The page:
This review of Boo Junfeng’s ‘Apprentice’ is six months late, as some circumstances have led it to be so. But in a way entirely not pre-meditated, writing this review at the end of the year creates an opportunity to reflect how much this film has actually set a new bar for local cinema in a year of some very strong works coming from both commercial and arthouse filmmakers.
Perhaps the biggest achievement of the film is its ability to shed light on an inherently difficult and complex topic - the death penalty. We have seen many variations of social commentaries taking oblique jabs at devils that exist within culture, societal values, family life and identity, with films like 'Singapore Dreaming', 'Ilo Ilo' and '7 Letters'. But this film takes on an entire monster. It is virtually a risky walk down that hidden basement nobody has ventured into before. Or put more accurately, it is something many people are secretly fascinated with but lack the courage to dig deeper.
Offering a enlightened view of the issue of the death penalty and the process involved requires dogged research and maturity in storytelling. As demonstrated from his previous works, director Boo Junfeng's has a penchant for politically conscious stories and a level of understanding quite beyond his age. 'Apprentice' sits right on this same streak but edges much closer to that directorial pot of gold.
In a potentially polarising topic like this, the film shrewdly avoided sensationalising the issue or trying to coerce us into saying this is something to be abolished. It does what the main character, Aiman, does - walk a tight rope (pardon the pun) between hating the system and attempting to see some silver linings.
Aiman is transferred to the death row section of prison unexpectedly, to be an apprentice to the executioner Chief Rahim. Being groomed for the job, he struggles with a few dilemmas, chiefly that of wanting to attain something within the system and dealing with the fact that his own father was being executed here.
In fact, characters engaged in moral rebalancing are found across the entire film. Rahim's former assistant Joseph is so guilt-ridden after an execution job that he decides to step down. When death-row inmate, Randy's wife refuses to see him for the last time, chief Rahim decides lie to Randy that his wife bought him a new set of clothes for his final day. Even at the point of execution, Rahim coos gently to heavily-breathing Randy, 'I'm taking you to a better place.'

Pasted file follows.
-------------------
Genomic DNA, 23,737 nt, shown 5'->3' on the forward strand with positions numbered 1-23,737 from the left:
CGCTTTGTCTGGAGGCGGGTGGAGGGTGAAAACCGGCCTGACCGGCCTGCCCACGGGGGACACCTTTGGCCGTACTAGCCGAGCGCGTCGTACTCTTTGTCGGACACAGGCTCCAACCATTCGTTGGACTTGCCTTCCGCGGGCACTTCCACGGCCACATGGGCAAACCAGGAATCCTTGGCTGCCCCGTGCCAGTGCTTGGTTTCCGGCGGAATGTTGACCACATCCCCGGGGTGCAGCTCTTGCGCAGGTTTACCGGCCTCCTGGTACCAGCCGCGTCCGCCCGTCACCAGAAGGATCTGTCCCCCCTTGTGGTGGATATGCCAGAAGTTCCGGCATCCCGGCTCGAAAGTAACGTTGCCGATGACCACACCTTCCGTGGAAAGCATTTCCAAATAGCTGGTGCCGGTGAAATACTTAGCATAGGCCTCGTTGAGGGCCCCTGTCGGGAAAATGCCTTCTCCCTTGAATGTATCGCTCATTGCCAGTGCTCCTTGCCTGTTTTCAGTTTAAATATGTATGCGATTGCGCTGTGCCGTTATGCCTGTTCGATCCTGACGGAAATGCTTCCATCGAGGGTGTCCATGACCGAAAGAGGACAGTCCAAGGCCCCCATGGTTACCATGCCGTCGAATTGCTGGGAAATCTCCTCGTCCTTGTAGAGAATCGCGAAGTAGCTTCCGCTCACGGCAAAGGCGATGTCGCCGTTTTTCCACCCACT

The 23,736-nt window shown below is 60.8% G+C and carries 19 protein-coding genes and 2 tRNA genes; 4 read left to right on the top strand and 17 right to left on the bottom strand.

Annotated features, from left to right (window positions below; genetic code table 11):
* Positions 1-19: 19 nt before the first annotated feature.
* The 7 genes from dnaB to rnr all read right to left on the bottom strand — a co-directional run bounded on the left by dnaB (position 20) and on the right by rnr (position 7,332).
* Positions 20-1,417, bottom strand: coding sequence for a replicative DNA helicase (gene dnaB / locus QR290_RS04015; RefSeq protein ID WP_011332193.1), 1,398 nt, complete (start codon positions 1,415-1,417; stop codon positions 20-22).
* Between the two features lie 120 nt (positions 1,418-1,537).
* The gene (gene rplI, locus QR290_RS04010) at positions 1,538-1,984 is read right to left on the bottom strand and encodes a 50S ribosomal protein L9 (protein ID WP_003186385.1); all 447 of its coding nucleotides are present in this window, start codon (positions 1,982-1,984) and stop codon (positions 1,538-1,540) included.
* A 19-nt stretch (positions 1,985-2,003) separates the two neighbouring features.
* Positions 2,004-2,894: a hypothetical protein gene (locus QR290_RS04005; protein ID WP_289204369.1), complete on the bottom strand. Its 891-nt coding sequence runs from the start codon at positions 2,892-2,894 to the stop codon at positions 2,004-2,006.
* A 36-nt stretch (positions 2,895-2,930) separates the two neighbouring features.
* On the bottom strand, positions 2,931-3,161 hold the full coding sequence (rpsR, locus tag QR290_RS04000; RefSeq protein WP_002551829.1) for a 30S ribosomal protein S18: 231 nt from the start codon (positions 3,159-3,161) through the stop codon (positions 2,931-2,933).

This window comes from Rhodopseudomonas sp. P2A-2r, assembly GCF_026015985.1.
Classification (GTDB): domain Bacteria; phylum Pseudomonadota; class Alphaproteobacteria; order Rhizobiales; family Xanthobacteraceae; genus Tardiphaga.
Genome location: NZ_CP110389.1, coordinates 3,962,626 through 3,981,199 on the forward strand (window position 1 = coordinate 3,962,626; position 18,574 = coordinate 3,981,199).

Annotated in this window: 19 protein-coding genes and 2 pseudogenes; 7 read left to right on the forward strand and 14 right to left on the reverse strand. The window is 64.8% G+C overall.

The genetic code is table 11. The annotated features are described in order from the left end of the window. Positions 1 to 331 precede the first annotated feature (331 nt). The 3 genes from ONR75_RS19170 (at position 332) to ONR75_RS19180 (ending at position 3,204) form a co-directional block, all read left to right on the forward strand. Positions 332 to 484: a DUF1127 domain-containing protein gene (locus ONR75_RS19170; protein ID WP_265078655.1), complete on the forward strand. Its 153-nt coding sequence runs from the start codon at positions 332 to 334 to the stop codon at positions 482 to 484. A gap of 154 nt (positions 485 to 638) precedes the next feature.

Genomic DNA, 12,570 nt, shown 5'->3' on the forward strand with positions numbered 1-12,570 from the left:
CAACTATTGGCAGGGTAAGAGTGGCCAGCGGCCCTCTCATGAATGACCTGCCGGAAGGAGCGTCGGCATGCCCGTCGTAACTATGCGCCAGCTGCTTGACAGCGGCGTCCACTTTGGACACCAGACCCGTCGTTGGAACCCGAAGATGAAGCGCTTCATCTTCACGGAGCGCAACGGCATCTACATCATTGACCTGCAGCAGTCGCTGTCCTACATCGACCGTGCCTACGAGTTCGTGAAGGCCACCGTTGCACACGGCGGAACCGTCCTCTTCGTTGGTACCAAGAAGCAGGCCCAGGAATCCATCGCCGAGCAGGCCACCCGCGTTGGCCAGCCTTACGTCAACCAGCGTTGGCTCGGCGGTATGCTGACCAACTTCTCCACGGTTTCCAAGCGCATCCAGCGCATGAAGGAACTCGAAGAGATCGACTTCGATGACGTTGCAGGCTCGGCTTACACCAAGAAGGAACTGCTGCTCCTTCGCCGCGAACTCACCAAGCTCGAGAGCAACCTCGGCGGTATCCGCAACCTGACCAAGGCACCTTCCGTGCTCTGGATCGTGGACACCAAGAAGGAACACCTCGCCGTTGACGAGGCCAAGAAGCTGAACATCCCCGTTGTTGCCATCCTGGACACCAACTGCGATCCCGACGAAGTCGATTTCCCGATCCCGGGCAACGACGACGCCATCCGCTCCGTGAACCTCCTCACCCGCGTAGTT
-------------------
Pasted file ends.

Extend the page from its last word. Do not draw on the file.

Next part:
So the film has all the fixtures that make the death penalty a spine-chilling and harrowing idea - dark corridors, stale-looking walls, heady sound design with a particularly prominent gate-shutting motif, families in distress, a mean-looking executioner and a graphic depiction of the entire process from leaving the death-row cell to the post-execution autopsy. Yet on the other hand, Rahim's little humane gestures, his explanation of how he makes the death painless, his disarming ways with the inmates during their final days, casts a kinder filter on the matter. The result is the kind of unsettlement you get when you see a farmer nourish his cow only to know that he will eventually take its life as well.
The film hits the right note in sustaining this feeling throughout the film that something is right but wrong or wrong but right. Doesn't being emotionally straddled serve to edge our curiosity more? One must not forget that this is a psychological thriller and has been scripted in a way to tease and stir as much as to illuminate the issue at hand. And it knows there is more than a handful of people out there who will get a macabre kick out of watching this.
The fact that news from the grapevine on current shortlisting of films for the Best Foreign Language Oscar has mentioned 'Apprentice' as a serious contender is no surprise. Like Anthony Chen's 'Ilo Ilo' (also lensed by the same cinematographer Benoit Soler) 'Apprentice' is a highly polished as a piece of work. But unlike 'Ilo Ilo', this film has departed from the comfort of family chamber drama into the riskier realm of dealing with an institution.
Filmmakers are meant to be like diggers. Finding a captivating story should be a substantial part of the journey, because good craft, though able to find an appreciative audience, can get forgotten but not a good story. 2016 has taken us through nostalgia with Jack Neo’s ‘Long Long Time Ago’ and Tan Ai Leng’s ‘My Love, Sinema’, a navel-gazing understanding of identity with Eva Tang’s ‘The Songs We Sang’, play-pretending with the cosplay-themed ‘Young and Fabulous’, mindless fun with 'Lulu the Movie' and an esoteric journey of the heart with K Rajagopal’s ‘A Yellow Bird’. While acknowledging the artistic achievements or creative geniuses in these films, we have all somehow seen a bit of these somewhere before. 'Apprentice' on the other hand comes freshly cut from a different piece of cloth, bold enough to be in a sombre grey-washed visual palette. The fact that December screenings at The Projector have been still sold out, is an indication that many viewers do have the hearts to stomach some discomfort to see something truly novel.
- Jeremy Sing
*A version of this review appeared in SINdie Magazine 2017 / JAN-MAR
There will be 2 more screenings of 'Apprentice' on 26 Dec and 2 Jan at The Projector! Get your tickets now!
Written by SINdie